2. Depois de três anos, eu volto para America e eu fico a mulher do aluno na escola de graduação. (After three years, I return to America and I become the wife of a graduate student.)
  3. Eu volto para o Japão, mas então saio depois um ano para tratar da minha sogra moribunda. (I return to Japan, but then I leave after one year to take care of my dying mother-in-law.)
  4. Eu tenho dois filhos. (I have two children.)
  5. Eu sou pobre e desempregada e sem casa e sem seguro de saude por muitos mêsas. (I am poor and unemployed and homeless and without health insurance for many months.)
  6. Eu junto-me à equipa dos missionarios vão para Angola. (I join a team of missionaries going to Angola.)
  7. Eu vou para Portugal. (I go to Portugal.)
  8. Eu tento aprender português. (I try to learn Portuguese.)
  9. Eu vou para Angola. (I go to Angola.)
  10. Finalmente, eu faço "check-in" no hospital dos malucos. (Finally, I check in to the nut-house.)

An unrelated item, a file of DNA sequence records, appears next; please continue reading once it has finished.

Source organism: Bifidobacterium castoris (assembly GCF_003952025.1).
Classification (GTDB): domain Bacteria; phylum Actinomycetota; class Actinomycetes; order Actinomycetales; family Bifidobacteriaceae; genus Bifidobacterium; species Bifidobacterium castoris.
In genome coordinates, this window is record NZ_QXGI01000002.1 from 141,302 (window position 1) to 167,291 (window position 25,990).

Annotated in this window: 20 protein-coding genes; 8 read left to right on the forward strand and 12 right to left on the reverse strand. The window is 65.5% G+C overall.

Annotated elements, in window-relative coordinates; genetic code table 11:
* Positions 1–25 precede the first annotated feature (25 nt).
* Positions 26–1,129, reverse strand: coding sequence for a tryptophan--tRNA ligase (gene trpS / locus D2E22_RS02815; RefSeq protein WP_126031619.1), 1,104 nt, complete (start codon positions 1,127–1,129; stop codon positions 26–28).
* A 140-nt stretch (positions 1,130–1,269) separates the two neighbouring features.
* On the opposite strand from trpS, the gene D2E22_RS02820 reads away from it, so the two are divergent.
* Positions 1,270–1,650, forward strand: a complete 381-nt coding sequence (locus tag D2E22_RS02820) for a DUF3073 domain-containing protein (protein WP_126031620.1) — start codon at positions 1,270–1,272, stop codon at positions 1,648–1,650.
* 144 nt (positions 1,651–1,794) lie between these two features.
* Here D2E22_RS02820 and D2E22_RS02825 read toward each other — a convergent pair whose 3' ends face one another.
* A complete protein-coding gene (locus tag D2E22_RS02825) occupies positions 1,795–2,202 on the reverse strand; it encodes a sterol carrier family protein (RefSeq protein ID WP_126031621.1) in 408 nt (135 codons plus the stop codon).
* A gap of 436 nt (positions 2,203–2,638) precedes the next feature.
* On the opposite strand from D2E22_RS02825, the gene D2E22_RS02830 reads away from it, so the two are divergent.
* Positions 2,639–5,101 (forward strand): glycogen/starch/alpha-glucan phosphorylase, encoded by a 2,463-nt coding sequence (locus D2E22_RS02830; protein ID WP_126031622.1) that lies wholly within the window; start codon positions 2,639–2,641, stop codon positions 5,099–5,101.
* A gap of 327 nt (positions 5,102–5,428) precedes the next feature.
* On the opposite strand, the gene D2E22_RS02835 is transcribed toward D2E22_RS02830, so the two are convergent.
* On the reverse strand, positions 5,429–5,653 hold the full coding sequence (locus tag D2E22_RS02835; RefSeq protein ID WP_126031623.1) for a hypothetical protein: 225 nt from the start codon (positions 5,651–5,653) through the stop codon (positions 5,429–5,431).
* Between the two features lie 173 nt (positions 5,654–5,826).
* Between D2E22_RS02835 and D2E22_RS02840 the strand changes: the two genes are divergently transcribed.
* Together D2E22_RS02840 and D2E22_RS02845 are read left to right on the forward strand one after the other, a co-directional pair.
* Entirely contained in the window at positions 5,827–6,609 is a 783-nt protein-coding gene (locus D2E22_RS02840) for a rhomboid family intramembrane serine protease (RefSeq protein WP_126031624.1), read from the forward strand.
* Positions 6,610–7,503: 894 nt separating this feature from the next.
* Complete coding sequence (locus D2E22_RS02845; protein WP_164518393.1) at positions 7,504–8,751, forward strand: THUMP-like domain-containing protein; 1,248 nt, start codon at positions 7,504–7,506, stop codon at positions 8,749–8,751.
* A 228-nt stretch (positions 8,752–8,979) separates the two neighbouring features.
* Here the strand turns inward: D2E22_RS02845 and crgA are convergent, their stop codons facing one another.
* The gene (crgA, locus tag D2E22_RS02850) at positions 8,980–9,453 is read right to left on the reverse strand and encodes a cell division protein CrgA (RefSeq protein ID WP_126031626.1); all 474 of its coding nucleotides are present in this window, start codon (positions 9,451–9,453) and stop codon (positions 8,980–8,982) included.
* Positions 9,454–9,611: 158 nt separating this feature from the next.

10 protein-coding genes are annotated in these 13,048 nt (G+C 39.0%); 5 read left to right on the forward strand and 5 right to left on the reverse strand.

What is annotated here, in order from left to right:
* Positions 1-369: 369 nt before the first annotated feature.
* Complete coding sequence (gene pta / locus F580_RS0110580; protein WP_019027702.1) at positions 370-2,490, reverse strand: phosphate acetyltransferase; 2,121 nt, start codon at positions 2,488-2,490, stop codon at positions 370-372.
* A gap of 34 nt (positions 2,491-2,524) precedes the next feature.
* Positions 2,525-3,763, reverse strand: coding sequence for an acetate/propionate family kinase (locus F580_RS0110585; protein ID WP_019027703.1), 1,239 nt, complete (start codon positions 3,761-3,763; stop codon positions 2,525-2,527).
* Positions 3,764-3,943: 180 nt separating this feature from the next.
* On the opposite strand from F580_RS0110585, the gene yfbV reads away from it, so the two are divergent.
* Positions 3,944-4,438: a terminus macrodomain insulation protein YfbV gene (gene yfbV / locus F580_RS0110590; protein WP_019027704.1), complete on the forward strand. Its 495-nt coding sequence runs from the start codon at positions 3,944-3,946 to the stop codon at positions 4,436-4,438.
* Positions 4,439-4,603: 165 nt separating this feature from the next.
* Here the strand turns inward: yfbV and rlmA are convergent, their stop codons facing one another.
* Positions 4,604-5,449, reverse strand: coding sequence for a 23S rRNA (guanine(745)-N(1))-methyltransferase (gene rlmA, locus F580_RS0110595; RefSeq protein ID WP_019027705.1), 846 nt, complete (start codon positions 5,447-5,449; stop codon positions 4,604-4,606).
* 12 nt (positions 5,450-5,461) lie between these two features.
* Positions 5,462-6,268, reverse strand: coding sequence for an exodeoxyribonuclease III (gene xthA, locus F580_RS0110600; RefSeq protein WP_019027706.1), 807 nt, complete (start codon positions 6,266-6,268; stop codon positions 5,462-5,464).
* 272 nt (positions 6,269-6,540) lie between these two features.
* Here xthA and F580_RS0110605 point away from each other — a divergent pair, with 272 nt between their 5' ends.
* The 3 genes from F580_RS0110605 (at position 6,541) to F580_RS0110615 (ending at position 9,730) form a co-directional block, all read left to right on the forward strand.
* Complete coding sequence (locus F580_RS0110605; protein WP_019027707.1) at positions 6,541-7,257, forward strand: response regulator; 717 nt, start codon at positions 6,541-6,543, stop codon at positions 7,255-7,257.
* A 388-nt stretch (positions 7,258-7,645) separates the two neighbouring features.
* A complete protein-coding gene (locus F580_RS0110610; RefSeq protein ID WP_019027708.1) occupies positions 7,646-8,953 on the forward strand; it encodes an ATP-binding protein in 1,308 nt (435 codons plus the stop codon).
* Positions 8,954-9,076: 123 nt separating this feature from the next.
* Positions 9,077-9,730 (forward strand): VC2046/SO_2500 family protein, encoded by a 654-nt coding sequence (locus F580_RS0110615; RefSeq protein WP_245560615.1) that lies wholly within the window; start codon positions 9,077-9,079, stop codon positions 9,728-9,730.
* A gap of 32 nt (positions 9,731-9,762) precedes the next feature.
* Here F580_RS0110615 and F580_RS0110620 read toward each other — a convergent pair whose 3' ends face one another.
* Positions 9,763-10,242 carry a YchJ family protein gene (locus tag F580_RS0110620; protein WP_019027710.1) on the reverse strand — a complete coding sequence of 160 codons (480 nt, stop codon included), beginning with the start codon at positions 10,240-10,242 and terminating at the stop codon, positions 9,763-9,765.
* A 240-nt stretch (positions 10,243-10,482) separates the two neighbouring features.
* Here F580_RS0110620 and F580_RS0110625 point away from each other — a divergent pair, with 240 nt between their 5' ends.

Okay, obviously that last one is a little tongue-in-cheek. I was becoming bored writing about things like "how I make French toast," and "how I make chai," so I decided to be a little more creative. However, I will say that there have been times over the last few years when I have wondered if I might be starting to lose it. Let's hope that #10 doesn't become a self-fulfilling prophecy!

For more "This is how I..." entertainment, check out our teammate Jordan's blog, where you can learn how to make Portuguese yogurt cake and how to learn Portuguese.

Saturday, May 08, 2010

Just for Fun

This is what happens when Mommy forgets to brush my hair after my bath:

Wednesday, May 05, 2010

First Day of Portuguese Preschool